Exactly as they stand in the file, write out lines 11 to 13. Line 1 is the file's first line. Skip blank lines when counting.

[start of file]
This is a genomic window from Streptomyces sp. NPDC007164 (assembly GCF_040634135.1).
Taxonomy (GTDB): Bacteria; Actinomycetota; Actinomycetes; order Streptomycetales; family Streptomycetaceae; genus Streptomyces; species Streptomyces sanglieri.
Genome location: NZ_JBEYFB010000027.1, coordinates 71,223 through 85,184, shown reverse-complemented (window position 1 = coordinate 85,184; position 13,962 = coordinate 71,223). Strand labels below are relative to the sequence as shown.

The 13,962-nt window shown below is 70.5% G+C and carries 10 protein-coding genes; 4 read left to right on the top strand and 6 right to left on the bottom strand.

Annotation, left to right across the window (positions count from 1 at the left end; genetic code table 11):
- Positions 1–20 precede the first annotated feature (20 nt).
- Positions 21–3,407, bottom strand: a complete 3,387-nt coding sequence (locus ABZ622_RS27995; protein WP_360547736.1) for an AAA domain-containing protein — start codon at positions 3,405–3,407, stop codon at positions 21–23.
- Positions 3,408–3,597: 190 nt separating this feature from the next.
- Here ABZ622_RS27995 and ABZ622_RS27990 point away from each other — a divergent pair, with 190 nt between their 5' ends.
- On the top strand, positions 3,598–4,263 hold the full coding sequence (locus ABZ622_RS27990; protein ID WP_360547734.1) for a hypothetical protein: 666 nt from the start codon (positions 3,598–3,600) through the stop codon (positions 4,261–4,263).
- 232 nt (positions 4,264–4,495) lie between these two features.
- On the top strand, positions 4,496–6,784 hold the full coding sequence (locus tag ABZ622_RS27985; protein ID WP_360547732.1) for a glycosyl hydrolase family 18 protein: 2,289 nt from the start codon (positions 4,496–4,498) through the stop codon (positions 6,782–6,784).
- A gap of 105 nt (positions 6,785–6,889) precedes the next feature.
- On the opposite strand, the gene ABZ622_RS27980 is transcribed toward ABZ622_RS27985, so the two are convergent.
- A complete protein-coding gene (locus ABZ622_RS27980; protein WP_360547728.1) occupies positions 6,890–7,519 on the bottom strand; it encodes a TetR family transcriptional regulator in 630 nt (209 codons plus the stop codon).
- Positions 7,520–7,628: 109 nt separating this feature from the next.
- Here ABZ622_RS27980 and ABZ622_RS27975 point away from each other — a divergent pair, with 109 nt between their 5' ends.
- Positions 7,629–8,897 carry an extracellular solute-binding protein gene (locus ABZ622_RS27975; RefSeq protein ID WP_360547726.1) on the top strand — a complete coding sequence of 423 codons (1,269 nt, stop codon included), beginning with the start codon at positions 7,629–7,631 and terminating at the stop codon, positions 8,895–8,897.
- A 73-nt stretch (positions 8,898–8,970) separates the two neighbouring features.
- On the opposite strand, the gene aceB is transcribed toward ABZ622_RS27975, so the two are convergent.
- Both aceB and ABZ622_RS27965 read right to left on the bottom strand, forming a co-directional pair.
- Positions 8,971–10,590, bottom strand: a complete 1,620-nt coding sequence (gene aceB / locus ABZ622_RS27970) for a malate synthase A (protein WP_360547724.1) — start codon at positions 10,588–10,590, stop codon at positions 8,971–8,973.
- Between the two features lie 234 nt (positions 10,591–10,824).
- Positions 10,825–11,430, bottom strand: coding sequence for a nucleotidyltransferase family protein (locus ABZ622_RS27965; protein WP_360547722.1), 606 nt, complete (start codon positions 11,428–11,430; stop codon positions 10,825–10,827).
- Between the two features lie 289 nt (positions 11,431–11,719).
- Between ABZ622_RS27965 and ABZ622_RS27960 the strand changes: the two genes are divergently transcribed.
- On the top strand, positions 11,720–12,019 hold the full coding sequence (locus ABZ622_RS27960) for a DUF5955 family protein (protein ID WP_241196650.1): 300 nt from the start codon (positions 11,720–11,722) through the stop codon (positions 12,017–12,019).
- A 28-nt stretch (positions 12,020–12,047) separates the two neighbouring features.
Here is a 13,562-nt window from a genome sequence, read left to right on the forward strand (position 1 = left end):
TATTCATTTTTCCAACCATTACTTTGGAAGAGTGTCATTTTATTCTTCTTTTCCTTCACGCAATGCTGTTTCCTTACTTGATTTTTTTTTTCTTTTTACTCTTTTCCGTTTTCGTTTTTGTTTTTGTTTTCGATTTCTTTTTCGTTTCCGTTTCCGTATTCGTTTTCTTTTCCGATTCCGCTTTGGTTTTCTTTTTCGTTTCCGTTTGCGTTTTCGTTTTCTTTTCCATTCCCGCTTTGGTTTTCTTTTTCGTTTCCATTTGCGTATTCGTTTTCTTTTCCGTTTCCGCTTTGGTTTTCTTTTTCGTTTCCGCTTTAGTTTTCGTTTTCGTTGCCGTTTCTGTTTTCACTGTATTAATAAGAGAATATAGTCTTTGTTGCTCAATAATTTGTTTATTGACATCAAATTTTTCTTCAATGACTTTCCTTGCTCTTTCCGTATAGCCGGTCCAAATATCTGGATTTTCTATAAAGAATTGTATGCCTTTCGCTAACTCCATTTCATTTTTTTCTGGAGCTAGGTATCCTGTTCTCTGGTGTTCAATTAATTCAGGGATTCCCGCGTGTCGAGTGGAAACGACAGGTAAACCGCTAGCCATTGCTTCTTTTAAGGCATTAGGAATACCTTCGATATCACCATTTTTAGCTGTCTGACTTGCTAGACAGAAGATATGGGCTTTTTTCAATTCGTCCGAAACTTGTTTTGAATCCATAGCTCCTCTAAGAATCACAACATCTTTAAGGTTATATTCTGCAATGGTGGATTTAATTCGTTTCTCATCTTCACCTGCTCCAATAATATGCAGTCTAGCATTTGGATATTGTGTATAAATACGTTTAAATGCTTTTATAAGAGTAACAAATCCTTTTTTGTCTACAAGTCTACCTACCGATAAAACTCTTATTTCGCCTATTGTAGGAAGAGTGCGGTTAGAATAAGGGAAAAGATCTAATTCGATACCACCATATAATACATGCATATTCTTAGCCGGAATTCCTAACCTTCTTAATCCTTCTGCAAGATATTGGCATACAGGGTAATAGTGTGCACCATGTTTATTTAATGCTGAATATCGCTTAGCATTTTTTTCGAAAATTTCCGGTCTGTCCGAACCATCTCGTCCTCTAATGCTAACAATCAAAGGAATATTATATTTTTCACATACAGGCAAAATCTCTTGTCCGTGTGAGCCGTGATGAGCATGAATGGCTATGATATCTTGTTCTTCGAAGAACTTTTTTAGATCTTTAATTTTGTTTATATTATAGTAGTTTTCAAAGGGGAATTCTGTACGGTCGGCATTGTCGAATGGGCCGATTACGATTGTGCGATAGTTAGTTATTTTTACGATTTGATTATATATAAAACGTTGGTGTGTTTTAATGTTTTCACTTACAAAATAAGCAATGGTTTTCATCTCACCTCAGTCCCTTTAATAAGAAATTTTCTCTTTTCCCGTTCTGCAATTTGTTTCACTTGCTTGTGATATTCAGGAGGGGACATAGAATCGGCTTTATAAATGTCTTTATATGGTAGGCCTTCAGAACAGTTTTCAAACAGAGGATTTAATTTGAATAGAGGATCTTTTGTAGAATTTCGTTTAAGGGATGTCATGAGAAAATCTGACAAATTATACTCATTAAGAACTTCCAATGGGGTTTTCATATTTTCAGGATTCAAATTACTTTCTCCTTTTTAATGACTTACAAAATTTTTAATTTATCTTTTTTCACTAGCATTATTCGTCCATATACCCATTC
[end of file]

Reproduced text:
- 232 nt (positions 4,264–4,495) lie between these two features.
- On the top strand, positions 4,496–6,784 hold the full coding sequence (locus tag ABZ622_RS27985; protein ID WP_360547732.1) for a glycosyl hydrolase family 18 protein: 2,289 nt from the start codon (positions 4,496–4,498) through the stop codon (positions 6,782–6,784).
- A gap of 105 nt (positions 6,785–6,889) precedes the next feature.